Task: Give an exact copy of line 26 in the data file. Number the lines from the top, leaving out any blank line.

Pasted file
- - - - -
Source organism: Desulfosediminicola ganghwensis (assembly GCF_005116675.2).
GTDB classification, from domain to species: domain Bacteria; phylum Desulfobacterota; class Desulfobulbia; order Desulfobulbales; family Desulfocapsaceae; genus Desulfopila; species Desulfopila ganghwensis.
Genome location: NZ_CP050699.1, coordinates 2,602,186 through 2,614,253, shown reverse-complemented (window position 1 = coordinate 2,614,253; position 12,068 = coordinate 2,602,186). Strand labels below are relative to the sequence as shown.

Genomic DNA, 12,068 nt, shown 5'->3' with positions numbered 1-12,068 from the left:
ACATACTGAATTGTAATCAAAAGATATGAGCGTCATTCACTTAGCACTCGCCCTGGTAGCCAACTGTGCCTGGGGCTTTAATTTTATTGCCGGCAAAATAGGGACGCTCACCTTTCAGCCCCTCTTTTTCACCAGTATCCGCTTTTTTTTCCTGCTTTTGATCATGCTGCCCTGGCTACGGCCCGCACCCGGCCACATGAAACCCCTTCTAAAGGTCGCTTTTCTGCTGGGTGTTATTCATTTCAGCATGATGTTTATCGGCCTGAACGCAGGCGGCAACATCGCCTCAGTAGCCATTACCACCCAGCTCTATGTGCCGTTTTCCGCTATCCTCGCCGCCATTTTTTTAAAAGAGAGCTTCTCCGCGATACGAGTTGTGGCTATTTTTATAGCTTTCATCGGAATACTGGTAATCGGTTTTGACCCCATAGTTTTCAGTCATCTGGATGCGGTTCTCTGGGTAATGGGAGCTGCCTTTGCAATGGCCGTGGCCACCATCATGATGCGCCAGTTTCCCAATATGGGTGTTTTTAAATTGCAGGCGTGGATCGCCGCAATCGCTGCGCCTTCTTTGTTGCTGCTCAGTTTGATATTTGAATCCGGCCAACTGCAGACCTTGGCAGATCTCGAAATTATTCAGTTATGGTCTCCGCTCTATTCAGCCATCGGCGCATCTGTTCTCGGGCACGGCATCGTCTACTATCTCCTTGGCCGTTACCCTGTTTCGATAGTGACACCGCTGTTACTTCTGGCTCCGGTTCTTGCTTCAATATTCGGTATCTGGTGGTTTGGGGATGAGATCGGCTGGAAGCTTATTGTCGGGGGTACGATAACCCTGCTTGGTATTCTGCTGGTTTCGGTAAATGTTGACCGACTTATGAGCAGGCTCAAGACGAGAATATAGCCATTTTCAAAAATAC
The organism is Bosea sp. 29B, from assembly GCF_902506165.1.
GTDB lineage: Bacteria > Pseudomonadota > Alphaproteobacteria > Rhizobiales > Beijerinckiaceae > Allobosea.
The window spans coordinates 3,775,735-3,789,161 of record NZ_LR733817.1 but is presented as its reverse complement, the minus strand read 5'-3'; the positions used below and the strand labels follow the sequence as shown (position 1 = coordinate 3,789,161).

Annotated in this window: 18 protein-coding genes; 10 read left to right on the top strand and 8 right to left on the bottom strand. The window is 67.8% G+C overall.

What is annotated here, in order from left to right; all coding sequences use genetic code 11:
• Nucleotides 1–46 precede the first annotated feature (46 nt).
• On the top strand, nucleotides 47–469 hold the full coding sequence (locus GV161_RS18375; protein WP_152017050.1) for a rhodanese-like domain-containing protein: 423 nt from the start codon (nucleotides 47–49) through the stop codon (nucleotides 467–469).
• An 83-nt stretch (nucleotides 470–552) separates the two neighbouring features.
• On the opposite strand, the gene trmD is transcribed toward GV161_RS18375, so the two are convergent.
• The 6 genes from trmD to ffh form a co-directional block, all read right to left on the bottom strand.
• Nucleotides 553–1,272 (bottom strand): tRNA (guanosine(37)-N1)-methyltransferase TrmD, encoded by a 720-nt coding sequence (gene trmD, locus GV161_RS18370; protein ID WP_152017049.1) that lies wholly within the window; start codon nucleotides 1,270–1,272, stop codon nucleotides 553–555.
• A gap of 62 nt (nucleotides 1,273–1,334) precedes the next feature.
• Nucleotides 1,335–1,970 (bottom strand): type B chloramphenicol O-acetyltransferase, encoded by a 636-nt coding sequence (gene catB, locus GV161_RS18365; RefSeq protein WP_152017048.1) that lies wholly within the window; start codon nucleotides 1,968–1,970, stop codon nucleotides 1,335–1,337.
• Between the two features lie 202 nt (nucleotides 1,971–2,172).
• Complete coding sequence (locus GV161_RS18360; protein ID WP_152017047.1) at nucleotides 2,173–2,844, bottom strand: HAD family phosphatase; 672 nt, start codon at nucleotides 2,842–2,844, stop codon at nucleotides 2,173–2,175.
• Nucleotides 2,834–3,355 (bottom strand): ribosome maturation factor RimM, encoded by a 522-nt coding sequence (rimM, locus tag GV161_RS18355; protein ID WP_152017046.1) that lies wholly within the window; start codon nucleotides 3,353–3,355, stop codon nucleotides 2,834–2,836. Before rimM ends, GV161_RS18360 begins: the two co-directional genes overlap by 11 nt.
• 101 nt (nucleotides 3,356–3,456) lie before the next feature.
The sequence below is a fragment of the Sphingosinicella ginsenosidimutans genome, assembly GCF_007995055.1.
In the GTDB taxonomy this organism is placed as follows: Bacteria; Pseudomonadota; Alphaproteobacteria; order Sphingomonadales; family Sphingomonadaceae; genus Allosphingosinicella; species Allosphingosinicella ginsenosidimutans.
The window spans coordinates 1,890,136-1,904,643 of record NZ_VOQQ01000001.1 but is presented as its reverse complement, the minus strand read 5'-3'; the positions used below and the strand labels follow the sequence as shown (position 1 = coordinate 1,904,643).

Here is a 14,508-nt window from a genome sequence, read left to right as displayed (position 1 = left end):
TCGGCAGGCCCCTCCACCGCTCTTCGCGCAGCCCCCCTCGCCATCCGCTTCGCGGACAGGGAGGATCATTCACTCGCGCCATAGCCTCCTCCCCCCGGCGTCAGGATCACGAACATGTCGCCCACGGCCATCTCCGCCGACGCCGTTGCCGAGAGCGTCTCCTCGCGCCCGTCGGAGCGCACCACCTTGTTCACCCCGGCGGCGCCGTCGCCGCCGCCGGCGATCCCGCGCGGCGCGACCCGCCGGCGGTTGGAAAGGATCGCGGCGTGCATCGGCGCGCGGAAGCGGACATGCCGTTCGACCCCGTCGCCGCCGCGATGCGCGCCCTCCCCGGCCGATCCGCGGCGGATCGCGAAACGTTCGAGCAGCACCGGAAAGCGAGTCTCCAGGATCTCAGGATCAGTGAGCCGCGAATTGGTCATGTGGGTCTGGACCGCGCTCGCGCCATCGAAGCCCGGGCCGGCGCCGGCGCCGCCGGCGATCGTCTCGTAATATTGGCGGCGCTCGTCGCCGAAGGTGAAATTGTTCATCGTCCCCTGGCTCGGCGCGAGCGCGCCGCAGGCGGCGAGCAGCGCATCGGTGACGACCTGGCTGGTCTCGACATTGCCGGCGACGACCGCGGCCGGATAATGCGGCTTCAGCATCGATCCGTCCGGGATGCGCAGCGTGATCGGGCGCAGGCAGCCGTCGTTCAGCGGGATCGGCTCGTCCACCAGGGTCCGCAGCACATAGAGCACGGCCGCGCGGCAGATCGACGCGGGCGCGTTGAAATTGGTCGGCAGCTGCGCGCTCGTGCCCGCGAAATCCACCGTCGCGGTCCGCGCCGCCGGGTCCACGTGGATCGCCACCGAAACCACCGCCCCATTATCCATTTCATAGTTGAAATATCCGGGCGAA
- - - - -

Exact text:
Here is a 14,508-nt window from a genome sequence, read left to right as displayed (position 1 = left end):